Davis Mills and passing game don’t skip a beat

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Trailing 14-9 coming out of halftime, Stanford needed a successful drive. 

Head coach David Shaw ’95, for just the second time in his tenure at his alma mater, deferred the kickoff to the second half. Three straight runs to sophomore Austin Jones put Stanford at the 41. From there, senior quarterback Davis Mills had eyes for junior wide receiver Simi Fehoko, and Fehoko alone. 

On third and nine, Shaw and offensive coordinator drew up a flea flicker. Jones took the handoff, pitched the ball to his captain Mills, while Fehoko outran two Beavers defenders. 

Mills aired it out for 57 yards to put Stanford at the one yard line. 

Stanford had been working on the play all week, but left the call at the line of the scrimmage up to Mills. If he saw the free safety deep, Mills would check out of the play. There was no need.

“Simi Fehoko is 6’4″ but he runs a 4.3,” Shaw said. “So we knew at the very least, that if the safety is going to stand flat footed, Simi’s going to get behind him.”

On the field, the call was a touchdown but after the review the ball was spotted at the one yard line. That meant Mills had to punch in the six points on the ground himself, one of his two rushing touchdowns for the game.

“I was talking a little bit of trash hoping he would get in the end zone on that one,” Mills said. 

The Mills to Fehoko connection was attempted nine times and resulted in six catches on Saturday. Fehoko had 110 yards, becoming the first Stanford receiver to surpass the 100 yard mark on the season.

“Those two guys are dangerous combination when everything’s right,” Shaw said.

Part of the reason that Fehoko was such a heavy target was that junior wide receiver Michael Wilson and senior wide receiver Connor Wedington will miss the rest of the season with injuries, leaving Fehoko as the only healthy starter.

From then on, Stanford outscored Oregon State 18-10 and the rest of the Cardinal receivers got in on the action.

“That flea flicker to Fehoko helped a ton to get some momentum back and on our side,” Shaw said.

Near the start of the fourth quarter, Stanford faced a third and two. Oregon State showed a pressure that Stanford had not seen. Mills was trying to figure out the protection and get to a call. The Beavers, however, brought more pressure than Stanford had blockers. Luckily, sophomore wide receiver Elijah Higgins was able to get himself free.

“I had a free runner coming at me off the edge and had to buy some time, make him miss and then get the ball up for Elijah to go make a play,” Mills said.

The pass was complete for 18 yards and set up Mills’ second rushing touchdown two plays later. Wanting to go up by a field goal, Stanford went for the two point conversion. While not there the first time, a pass interference allowed Stanford a second chance.

Listed at 6’3″ and 235 pounds, Higgins has been a key blocker in the run game. For this play, however, he was tasked with setting a pick for senior fullback Houston Heimuli on a screen, and Mills was able to complete the pass.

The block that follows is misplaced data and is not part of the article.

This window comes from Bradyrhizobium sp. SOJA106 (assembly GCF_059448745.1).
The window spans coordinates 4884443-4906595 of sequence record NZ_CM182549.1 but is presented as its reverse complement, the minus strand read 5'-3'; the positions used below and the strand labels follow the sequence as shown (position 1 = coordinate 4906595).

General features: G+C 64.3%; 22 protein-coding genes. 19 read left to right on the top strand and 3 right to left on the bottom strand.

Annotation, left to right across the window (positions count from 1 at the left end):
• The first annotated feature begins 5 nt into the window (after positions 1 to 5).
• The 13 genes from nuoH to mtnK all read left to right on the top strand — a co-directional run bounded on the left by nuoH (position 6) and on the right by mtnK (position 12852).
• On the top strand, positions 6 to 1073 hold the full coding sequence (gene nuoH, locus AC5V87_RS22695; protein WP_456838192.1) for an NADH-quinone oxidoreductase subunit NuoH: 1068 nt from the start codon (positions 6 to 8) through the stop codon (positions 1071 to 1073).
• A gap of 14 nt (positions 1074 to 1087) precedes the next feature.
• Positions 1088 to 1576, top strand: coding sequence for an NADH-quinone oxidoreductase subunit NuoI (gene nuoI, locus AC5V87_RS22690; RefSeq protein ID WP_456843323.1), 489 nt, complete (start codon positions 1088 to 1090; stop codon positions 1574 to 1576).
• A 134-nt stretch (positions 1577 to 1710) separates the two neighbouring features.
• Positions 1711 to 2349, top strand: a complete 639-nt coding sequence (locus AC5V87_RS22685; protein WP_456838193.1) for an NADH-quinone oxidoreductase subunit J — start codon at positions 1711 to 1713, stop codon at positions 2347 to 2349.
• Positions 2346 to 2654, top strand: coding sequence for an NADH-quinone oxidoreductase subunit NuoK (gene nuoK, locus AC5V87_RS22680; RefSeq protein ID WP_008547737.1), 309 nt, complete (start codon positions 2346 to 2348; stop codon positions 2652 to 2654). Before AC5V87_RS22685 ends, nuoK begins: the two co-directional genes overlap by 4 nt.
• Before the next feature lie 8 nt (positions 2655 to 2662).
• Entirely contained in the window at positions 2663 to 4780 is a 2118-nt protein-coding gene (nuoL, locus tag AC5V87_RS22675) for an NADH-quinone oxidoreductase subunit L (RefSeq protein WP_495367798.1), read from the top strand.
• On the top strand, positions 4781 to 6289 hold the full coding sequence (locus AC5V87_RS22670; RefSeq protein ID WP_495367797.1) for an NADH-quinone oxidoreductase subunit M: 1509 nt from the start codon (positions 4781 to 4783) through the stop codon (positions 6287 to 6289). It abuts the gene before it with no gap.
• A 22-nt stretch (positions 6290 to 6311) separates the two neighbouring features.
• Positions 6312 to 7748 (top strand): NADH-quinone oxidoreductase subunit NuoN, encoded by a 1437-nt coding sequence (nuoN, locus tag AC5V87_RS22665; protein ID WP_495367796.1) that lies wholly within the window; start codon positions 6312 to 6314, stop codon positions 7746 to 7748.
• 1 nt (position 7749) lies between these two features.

Freshman wide receiver John Humphreys also made sure he was included in the revelry. With a tie game in the fourth quarter, Stanford needed points but faced a daunting second and ten. 30 yards and a circus catch later, Stanford was knocking on the door at the Oregon State 25 yard line. It just took a while for Shaw to answer.

“Honestly, I didn’t know it was a catch until somebody told me it was,” Shaw said. “When I saw the ball bounce up in the air, I looked at the scoreboard and tried to calculate the time.”

As Shaw was attempting the mental math, someone told him “he caught it.” Shaw responded “you got to be kidding me.” Without seeing the catch, Shaw called the next play. Afterwards, he was able to look up at the scoreboard and watch it for the first time.

“We’ll see that replay many times over the next couple days on SportsCenter,” Shaw said.

For Humphreys, it was just his second career catch, but for 30 huge yards in a huge spot. Unsurprisingly, the coaching staff remains high on his potential.

“We think he’s a star in the making,” Shaw said.

Mills targeted nine total receivers and seven made a catch, but the senior did not feel as if anything was missing.

“We never really skipped a beat at all throwing those other guys in there,” Mills said.

In the first quarter, the crew of pass-catching savants was extended to include senior tight end Tucker Fisk. Targeted on a screen, Fisk rumbled 18 yards for the score to answer Oregon State’s opening drive touchdown.

“Tucker Fisk is by no means an out wide, split him out receiving tight end; he’s not Coby Fleener, Zach Ertz,” Shaw said. “But what he is is 270 pounds and does not like to get tackled.”

“I’m so excited for him, because he does so much dirty work,” Shaw added. “And you got to take care of the guys that do the dirty work.”

Contact Daniel Martinez-Krams at danielmk ‘at’ stanford.edu.

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Daniel Martinez-Krams '22 is a staff writer in the sports section. He is a Biology major from Berkeley, California. Please contact him with tips or feedback at dmartinezkrams ‘at’ stanforddaily.com.